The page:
I just make sure that I'm consuming content so that I'm not getting stuck in my little mind bubble and I'm going, okay, I could try that trend, or I could try that trick, or I could try that editing style until I found how I like to edit. And I like to think of it as clean, lo-fi, and minimal. I don't like having too much going on. I just sit down and put my tripod on. Oh, that would be another thing, get a little tripod.

Great hot tip. I love that. And you mentioned trying new things. I’ve followed you for a while and I've seen that you obviously started with sewing clothes, but over the years, you've somewhat branched out into making textile art and other things with fabric. How do you balance wanting to try new things or branch out into other things while also maintaining your existing brand and the audience that's there for the things you have been doing?

The thing about that is I can only make so many clothes for myself and I'm a selfish sewer, so I don't make for other people unless it's a gift. So after six or seven years of sewing my own wardrobe developing my personal style and figuring out what I like to wear, I've got enough clothes. So I had to start sewing other things because I still wanted to express myself creatively and make things, but I couldn't keep making clothes. I also feel like if I'm always making new clothes, in essence, maybe I'm encouraging people to constantly want new clothes.

That's one part of it but I think by always having something that is part of my core niche, so sewing now and then, maybe once every two or three months I'll make a clothing item and share about that then that's how I feel I can maintain that audience of people who are following me for that reason. Then I'm also branching out and hopefully meeting new audiences by sewing new things.

But there is so much more to sewing than just clothing. So I guess I've reached my peak of clothing and I'm like, okay, what else can I do?

I like that. I think that's a good healthy balance of like, okay, I'm still maintaining the people who are there specifically for the clothing, but allowing myself space to create and try new things. I like the attitude of I'm attracting new people with this new stuff.

Yeah, hopefully! And if people don't want to see that new stuff - they know what to do.

Yep! They can scroll past. I have two last questions for you, which are the questions that I ask every single person. So my first question is, what piece of advice would you pass on to other creators who want to brand their passion?

I think my advice would be to spend time figuring out who you are.

It's so easy to look around and see what everyone else is doing, and it's so easy to copy people or to be influenced by what they're doing. I think if you want to have your own brand, and you want to stand out and be unique in some way, you have to know who you are.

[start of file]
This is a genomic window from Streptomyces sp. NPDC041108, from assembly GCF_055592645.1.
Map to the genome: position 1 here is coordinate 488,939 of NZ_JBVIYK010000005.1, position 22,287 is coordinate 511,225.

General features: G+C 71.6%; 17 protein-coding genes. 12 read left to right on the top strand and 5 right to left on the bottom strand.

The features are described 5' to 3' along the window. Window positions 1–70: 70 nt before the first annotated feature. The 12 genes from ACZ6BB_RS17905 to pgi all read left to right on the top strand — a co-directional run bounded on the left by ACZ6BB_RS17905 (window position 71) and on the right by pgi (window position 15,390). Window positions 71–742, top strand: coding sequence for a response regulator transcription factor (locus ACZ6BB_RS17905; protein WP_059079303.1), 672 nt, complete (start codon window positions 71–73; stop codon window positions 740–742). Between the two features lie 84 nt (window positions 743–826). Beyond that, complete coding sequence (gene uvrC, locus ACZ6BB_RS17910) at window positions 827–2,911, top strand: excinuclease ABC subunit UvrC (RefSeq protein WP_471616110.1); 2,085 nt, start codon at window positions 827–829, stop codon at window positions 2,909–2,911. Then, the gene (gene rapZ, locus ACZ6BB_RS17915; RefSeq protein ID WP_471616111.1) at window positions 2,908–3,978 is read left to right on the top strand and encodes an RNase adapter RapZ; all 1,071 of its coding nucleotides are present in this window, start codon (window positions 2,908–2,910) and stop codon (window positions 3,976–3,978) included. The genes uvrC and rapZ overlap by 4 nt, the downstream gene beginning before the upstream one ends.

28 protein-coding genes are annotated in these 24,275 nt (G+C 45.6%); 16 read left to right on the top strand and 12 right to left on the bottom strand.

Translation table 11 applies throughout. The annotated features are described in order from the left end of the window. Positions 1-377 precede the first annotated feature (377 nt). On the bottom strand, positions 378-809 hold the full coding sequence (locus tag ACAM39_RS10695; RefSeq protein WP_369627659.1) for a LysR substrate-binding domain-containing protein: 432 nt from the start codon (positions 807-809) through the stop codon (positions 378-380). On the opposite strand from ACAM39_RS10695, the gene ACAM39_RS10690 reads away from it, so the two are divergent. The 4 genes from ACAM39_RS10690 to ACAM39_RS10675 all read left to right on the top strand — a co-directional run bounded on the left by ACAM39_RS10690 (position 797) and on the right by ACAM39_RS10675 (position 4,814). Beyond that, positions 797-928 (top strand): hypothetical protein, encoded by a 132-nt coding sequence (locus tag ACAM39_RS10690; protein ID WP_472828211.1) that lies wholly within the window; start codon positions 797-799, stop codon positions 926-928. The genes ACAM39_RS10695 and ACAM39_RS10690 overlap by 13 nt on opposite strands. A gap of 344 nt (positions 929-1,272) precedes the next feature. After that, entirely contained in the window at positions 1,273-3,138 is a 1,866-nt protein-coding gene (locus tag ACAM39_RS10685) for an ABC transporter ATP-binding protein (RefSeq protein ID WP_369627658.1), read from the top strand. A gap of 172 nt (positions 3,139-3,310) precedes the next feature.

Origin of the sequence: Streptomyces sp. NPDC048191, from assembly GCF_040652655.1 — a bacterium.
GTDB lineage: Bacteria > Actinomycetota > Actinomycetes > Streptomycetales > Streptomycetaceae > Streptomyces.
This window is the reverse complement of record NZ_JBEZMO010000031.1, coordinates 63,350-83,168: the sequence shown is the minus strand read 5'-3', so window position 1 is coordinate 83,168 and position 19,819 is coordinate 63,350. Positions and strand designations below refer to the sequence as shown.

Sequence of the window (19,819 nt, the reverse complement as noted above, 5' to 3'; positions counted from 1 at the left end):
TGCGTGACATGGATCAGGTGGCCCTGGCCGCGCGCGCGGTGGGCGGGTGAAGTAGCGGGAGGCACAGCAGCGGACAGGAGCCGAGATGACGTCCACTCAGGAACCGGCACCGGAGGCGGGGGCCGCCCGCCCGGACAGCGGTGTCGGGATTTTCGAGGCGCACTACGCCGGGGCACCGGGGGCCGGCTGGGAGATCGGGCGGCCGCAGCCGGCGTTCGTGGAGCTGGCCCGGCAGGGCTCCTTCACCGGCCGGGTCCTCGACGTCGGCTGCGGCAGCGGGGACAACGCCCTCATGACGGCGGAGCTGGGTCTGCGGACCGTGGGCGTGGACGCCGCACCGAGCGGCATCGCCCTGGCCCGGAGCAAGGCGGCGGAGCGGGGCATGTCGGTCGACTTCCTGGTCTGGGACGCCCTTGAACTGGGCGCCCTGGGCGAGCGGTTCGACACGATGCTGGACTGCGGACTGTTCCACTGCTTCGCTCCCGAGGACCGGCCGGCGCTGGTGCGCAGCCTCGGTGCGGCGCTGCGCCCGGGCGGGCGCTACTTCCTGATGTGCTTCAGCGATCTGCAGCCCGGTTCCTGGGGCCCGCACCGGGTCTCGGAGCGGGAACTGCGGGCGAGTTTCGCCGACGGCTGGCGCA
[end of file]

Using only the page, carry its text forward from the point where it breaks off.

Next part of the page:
Like, deep down inside your soul. You have to always be yourself. It does take time to develop your own look, feel, brand and voice and it just comes with time. Mine has developed so much as I've gotten older, and made more, and met more people and it doesn't come from just being all alone. You have to go and experience things.

I think if you're trying to be yourself and be honest and authentic then your brand will make so much more sense to people. Rather than trying to look, create content, or make the same things as other people, it will always feel like someone else.

Brilliant advice. And what is the biggest lesson that you've learned about branding your passion?

You can evolve. Your brand might not look the same as it did 10 years ago. It's okay to evolve and change. If I still had my original logo, I would hate it.

It's okay to change and try new things when you are working towards your brand and you're making your brand your own. It takes time.

Right now, this is my branding and it feels so authentically me. It feels so much like who I am right now and I think I could probably use this for the next five to ten years and it’ll still work. I can change the colours but I feel like this is going to be with me for a while, and it's going to feel like it fits. I think it's okay to change and evolve.

I always say that because we as people evolve so it would be silly if the brands that we embody or that are supposed to reflect us didn't evolve with us. I love that amazing advice. Thank you so so much Daisy for sharing your journey, your advice, your lessons and everything that you've learned along the way.

Do you want to tell the people what you have going on and where they can find you, or both?

If you're interested in sewing, seeing a girl make a quilt, or you want to get inspired by some home decor, or some colourful fashion, you can find me at Or my Instagram handle is @_diydaisy with an underscore because someone stole the name before I got to it.

Amazing! I will leave all of those links in the show notes and all of those goodies. Thank you so much, Daisy!

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February 28, 2024